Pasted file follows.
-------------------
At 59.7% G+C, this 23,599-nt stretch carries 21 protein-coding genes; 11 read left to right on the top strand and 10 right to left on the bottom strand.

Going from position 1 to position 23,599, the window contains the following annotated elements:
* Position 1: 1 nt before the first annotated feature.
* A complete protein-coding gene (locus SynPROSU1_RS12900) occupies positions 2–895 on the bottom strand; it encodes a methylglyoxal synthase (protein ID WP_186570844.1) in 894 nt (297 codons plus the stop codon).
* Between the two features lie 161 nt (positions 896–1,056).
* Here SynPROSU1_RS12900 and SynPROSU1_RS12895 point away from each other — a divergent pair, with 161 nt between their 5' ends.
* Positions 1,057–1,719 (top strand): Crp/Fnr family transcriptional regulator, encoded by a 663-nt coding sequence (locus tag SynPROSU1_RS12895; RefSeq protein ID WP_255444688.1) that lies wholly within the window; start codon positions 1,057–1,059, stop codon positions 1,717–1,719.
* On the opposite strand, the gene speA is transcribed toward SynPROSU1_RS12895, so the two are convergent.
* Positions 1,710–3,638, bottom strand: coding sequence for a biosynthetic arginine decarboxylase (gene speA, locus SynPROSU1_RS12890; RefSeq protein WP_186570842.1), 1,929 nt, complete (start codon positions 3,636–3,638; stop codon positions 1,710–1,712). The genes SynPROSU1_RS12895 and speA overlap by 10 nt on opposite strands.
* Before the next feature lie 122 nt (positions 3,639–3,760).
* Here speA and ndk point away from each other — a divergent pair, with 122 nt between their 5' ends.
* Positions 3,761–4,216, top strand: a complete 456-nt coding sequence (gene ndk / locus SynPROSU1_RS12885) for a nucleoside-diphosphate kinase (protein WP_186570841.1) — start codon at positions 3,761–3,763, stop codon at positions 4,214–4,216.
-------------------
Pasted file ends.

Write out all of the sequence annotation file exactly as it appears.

At 59.7% G+C, this 23,599-nt stretch carries 21 protein-coding genes; 11 read left to right on the top strand and 10 right to left on the bottom strand.

Going from position 1 to position 23,599, the window contains the following annotated elements:
* Position 1: 1 nt before the first annotated feature.
* A complete protein-coding gene (locus SynPROSU1_RS12900) occupies positions 2–895 on the bottom strand; it encodes a methylglyoxal synthase (protein ID WP_186570844.1) in 894 nt (297 codons plus the stop codon).
* Between the two features lie 161 nt (positions 896–1,056).
* Here SynPROSU1_RS12900 and SynPROSU1_RS12895 point away from each other — a divergent pair, with 161 nt between their 5' ends.
* Positions 1,057–1,719 (top strand): Crp/Fnr family transcriptional regulator, encoded by a 663-nt coding sequence (locus tag SynPROSU1_RS12895; RefSeq protein ID WP_255444688.1) that lies wholly within the window; start codon positions 1,057–1,059, stop codon positions 1,717–1,719.
* On the opposite strand, the gene speA is transcribed toward SynPROSU1_RS12895, so the two are convergent.
* Positions 1,710–3,638, bottom strand: coding sequence for a biosynthetic arginine decarboxylase (gene speA, locus SynPROSU1_RS12890; RefSeq protein WP_186570842.1), 1,929 nt, complete (start codon positions 3,636–3,638; stop codon positions 1,710–1,712). The genes SynPROSU1_RS12895 and speA overlap by 10 nt on opposite strands.
* Before the next feature lie 122 nt (positions 3,639–3,760).
* Here speA and ndk point away from each other — a divergent pair, with 122 nt between their 5' ends.
* Positions 3,761–4,216, top strand: a complete 456-nt coding sequence (gene ndk / locus SynPROSU1_RS12885) for a nucleoside-diphosphate kinase (protein WP_186570841.1) — start codon at positions 3,761–3,763, stop codon at positions 4,214–4,216.